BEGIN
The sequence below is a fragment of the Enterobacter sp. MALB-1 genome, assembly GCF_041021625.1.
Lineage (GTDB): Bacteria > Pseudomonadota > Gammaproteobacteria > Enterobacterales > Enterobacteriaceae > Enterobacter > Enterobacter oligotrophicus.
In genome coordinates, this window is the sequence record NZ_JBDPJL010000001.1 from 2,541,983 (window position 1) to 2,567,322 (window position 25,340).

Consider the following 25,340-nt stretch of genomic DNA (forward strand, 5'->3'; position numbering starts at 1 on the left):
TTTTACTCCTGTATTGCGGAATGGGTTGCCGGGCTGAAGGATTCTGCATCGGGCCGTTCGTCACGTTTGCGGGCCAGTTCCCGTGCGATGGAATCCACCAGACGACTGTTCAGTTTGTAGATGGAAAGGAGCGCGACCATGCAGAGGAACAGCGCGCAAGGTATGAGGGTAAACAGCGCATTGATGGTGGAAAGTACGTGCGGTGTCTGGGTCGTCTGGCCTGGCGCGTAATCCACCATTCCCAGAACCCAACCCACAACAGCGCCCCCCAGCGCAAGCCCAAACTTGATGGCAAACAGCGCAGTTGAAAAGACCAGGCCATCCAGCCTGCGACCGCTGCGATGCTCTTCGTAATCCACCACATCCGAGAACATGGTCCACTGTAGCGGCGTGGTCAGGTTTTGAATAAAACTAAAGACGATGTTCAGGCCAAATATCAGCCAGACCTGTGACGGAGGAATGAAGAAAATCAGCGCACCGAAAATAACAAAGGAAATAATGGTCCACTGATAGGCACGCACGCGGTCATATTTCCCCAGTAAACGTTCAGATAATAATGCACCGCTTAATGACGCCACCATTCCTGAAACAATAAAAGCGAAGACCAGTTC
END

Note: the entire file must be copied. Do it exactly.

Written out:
The sequence below is a fragment of the Enterobacter sp. MALB-1 genome, assembly GCF_041021625.1.
Lineage (GTDB): Bacteria > Pseudomonadota > Gammaproteobacteria > Enterobacterales > Enterobacteriaceae > Enterobacter > Enterobacter oligotrophicus.
In genome coordinates, this window is the sequence record NZ_JBDPJL010000001.1 from 2,541,983 (window position 1) to 2,567,322 (window position 25,340).

Consider the following 25,340-nt stretch of genomic DNA (forward strand, 5'->3'; position numbering starts at 1 on the left):
TTTTACTCCTGTATTGCGGAATGGGTTGCCGGGCTGAAGGATTCTGCATCGGGCCGTTCGTCACGTTTGCGGGCCAGTTCCCGTGCGATGGAATCCACCAGACGACTGTTCAGTTTGTAGATGGAAAGGAGCGCGACCATGCAGAGGAACAGCGCGCAAGGTATGAGGGTAAACAGCGCATTGATGGTGGAAAGTACGTGCGGTGTCTGGGTCGTCTGGCCTGGCGCGTAATCCACCATTCCCAGAACCCAACCCACAACAGCGCCCCCCAGCGCAAGCCCAAACTTGATGGCAAACAGCGCAGTTGAAAAGACCAGGCCATCCAGCCTGCGACCGCTGCGATGCTCTTCGTAATCCACCACATCCGAGAACATGGTCCACTGTAGCGGCGTGGTCAGGTTTTGAATAAAACTAAAGACGATGTTCAGGCCAAATATCAGCCAGACCTGTGACGGAGGAATGAAGAAAATCAGCGCACCGAAAATAACAAAGGAAATAATGGTCCACTGATAGGCACGCACGCGGTCATATTTCCCCAGTAAACGTTCAGATAATAATGCACCGCTTAATGACGCCACCATTCCTGAAACAATAAAAGCGAAGACCAGTTC